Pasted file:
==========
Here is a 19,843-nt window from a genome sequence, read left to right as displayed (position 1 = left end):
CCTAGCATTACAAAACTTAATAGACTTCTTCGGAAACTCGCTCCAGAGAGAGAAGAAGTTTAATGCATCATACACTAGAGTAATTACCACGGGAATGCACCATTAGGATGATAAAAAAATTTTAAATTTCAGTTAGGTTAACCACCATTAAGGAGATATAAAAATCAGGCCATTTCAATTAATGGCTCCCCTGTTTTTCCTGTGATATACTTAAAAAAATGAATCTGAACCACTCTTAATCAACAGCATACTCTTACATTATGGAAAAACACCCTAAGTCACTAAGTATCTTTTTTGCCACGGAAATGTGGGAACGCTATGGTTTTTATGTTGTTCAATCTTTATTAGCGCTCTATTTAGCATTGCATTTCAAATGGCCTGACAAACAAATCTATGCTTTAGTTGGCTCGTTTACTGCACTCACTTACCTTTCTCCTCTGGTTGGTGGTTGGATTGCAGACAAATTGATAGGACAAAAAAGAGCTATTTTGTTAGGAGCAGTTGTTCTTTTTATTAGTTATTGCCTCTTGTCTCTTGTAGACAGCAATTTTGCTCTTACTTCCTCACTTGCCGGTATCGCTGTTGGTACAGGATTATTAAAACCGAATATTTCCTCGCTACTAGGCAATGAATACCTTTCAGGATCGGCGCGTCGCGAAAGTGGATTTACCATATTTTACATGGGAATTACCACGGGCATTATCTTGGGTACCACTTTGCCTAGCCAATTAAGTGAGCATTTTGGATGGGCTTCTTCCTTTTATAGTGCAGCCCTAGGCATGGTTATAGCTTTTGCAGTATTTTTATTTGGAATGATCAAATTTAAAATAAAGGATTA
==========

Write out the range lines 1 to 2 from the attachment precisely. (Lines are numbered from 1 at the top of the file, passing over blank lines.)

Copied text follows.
Here is a 19,843-nt window from a genome sequence, read left to right as displayed (position 1 = left end):
CCTAGCATTACAAAACTTAATAGACTTCTTCGGAAACTCGCTCCAGAGAGAGAAGAAGTTTAATGCATCATACACTAGAGTAATTACCACGGGAATGCACCATTAGGATGATAAAAAAATTTTAAATTTCAGTTAGGTTAACCACCATTAAGGAGATATAAAAATCAGGCCATTTCAATTAATGGCTCCCCTGTTTTTCCTGTGATATACTTAAAAAAATGAATCTGAACCACTCTTAATCAACAGCATACTCTTACATTATGGAAAAACACCCTAAGTCACTAAGTATCTTTTTTGCCACGGAAATGTGGGAACGCTATGGTTTTTATGTTGTTCAATCTTTATTAGCGCTCTATTTAGCATTGCATTTCAAATGGCCTGACAAACAAATCTATGCTTTAGTTGGCTCGTTTACTGCACTCACTTACCTTTCTCCTCTGGTTGGTGGTTGGATTGCAGACAAATTGATAGGACAAAAAAGAGCTATTTTGTTAGGAGCAGTTGTTCTTTTTATTAGTTATTGCCTCTTGTCTCTTGTAGACAGCAATTTTGCTCTTACTTCCTCACTTGCCGGTATCGCTGTTGGTACAGGATTATTAAAACCGAATATTTCCTCGCTACTAGGCAATGAATACCTTTCAGGATCGGCGCGTCGCGAAAGTGGATTTACCATATTTTACATGGGAATTACCACGGGCATTATCTTGGGTACCACTTTGCCTAGCCAATTAAGTGAGCATTTTGGATGGGCTTCTTCCTTTTATAGTGCAGCCCTAGGCATGGTTATAGCTTTTGCAGTATTTTTATTTGGAATGATCAAATTTAAAATAAAGGATTA